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History of Handbell Ringing in Scotland

Handbells in Scotland can be traced right back to the time of the Celtic missionaries who came to spread the Christian gospel from the fifth century AD onwards. The early Scottish Christian handbells were believed to be magical and were under the care of hereditary guardians known as dewars. There were two types of bells, both quadrangular, one type of sheet iron, the other of cast bronze. The iron bells were made by riveting sheet iron and were originally coated in bronze or perhaps even gold. The bells were given a form of baptism and their perceived magical powers included those of banishing, of healing, of flight and of speech.

The bronze bells of Scotland, some dating from the 7th and 8th centuries AD still being in existence, can individually play three different notes - two of the faces produce the same note while the others were different from it and each other. They covered a minor third (e.g. the notes A, B, C). The different notes could have accompanied chanting and to indicate moments of special importance in church services. Pitched bells were certainly used in the Middle Ages to accompany singing and illustrations appear on manuscripts of the period.

The photograph above, courtesy of Heather McLean of Dunkeld Handbell Ringers, shows an example of the bronze bells of Scotland, The Little Dunkeld Bell, sitting between a present day Malmark G4 and A4. For more information about this specific bell click here for an article about The Little Dunkeld Bell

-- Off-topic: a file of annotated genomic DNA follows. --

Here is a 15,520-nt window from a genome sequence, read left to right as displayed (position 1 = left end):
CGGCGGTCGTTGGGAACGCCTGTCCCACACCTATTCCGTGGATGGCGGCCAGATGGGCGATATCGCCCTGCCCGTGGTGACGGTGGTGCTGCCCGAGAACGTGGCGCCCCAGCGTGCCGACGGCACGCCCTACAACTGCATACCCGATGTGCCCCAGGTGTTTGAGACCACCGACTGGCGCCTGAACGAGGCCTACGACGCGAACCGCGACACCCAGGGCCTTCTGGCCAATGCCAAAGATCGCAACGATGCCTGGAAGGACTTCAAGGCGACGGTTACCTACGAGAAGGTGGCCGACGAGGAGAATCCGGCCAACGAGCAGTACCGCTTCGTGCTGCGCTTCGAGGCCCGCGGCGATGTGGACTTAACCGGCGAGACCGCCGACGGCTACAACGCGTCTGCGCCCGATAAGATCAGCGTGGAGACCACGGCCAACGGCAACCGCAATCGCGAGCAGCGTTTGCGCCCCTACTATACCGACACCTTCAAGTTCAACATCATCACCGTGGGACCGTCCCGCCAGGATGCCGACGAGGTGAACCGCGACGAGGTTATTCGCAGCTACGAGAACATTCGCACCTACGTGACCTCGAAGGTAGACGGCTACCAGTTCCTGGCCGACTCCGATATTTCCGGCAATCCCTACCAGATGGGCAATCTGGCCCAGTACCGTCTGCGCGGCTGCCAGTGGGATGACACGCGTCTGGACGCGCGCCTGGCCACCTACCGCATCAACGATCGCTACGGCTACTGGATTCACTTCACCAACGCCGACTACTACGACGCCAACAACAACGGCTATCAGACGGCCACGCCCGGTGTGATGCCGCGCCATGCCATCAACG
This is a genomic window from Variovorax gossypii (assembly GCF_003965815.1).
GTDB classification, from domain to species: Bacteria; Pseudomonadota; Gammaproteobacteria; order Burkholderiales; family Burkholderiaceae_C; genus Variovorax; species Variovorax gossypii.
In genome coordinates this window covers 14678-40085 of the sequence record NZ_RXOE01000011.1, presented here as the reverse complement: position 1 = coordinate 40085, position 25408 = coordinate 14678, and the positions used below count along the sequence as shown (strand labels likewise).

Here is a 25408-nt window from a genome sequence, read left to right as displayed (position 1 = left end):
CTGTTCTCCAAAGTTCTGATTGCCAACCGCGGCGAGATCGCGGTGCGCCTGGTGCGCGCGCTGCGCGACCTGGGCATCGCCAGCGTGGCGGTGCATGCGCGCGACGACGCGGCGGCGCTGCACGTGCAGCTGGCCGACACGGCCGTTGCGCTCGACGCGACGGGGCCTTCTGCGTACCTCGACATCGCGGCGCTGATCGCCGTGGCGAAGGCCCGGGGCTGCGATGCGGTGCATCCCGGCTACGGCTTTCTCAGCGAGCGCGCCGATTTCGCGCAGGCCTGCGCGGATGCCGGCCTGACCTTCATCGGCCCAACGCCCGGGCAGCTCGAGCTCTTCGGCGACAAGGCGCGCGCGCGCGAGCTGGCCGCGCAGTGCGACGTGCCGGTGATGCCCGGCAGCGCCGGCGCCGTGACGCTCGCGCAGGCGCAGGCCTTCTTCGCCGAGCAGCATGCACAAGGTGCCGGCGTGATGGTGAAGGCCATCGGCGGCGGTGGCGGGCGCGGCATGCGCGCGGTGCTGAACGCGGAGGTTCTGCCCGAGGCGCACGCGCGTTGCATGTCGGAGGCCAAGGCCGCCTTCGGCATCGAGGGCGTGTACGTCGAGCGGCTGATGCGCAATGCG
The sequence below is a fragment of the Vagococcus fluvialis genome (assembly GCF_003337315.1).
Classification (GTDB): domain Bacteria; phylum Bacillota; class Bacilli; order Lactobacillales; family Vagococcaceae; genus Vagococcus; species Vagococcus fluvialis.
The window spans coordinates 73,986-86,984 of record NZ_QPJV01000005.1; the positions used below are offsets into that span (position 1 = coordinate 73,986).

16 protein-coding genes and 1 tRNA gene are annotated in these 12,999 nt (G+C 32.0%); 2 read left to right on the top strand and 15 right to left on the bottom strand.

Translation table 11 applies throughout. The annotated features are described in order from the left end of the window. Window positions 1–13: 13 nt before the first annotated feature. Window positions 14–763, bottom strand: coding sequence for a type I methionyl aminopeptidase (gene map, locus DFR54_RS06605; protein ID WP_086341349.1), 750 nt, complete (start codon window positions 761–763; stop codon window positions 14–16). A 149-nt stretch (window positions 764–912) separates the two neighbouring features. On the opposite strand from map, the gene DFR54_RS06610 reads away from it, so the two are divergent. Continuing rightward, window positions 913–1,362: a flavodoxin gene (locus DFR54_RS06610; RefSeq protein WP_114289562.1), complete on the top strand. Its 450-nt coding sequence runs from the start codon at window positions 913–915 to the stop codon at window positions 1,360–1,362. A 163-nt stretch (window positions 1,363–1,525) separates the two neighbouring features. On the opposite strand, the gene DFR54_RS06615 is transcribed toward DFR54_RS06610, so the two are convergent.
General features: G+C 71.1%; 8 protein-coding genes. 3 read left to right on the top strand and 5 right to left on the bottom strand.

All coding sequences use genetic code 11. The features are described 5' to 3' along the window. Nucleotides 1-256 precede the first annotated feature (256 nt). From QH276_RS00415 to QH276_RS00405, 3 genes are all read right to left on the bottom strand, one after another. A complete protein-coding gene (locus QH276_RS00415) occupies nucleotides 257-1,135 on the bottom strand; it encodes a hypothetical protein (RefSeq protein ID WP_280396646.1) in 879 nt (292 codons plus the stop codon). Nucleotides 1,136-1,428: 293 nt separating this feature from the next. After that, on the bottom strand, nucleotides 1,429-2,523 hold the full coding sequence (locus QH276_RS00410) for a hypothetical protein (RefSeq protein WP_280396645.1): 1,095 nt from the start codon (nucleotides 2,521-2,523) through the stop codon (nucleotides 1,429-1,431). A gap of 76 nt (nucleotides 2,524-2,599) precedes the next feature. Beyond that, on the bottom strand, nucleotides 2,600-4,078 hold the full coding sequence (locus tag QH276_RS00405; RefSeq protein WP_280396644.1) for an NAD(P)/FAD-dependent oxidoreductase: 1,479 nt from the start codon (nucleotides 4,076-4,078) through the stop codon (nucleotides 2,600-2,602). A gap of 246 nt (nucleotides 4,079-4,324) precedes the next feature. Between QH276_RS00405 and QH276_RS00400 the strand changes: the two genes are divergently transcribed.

The Reformation in Scotland in 1560 led to many practices common until then being discontinued - the ringing of bells was not permitted beyond the ringing of one bell at each church for the purpose of summoning the congregation to worship and the practice of accompanying singing by any instrument in a church service ceased. Therefore the development in the 17th century in England of change-ringing, and subsequent development of handbells as we know them today, was initially largely ignored in Scotland.

The Presbyterian Church was accepted by the Scottish Parliament in 1690 as the Established Church of Scotland (which is true to this day) while in neighbouring England the Episcopalian Church was the Established Church and ringing was regarded in Presbyterian circles as being Episcopalian. Not until midway through the 19th century did a a more tolerant attitude prevail. Some handbell groups in Scotland can trace their origins to this period over a century ago, such as the St James Ringers of Paisley, formed in 1884, with the same handbells still in use today. The number of groups in Scotland remained fairly static until the beginning of the 1980s.

Dunblane Cathedral Handbell Ringers were formed in 1977, with one of the group's aims in its constitution being to encourage the formation of new handbell groups, which they did on an ad-hoc basis initially, by providing workshops or demonstrations or talks to congregations and groups, and by encouraging groups to come together in small number for performances in Dunblane. This developed to such an extent that by 1984 the first Scottish Handbell Festival was held in Dunblane. This incorporated a regional rally of ringers of the North West Region of the Handbell Ringers of Great Britain and was the first such event to have been held in Scotland - around 200 ringers were at this first event.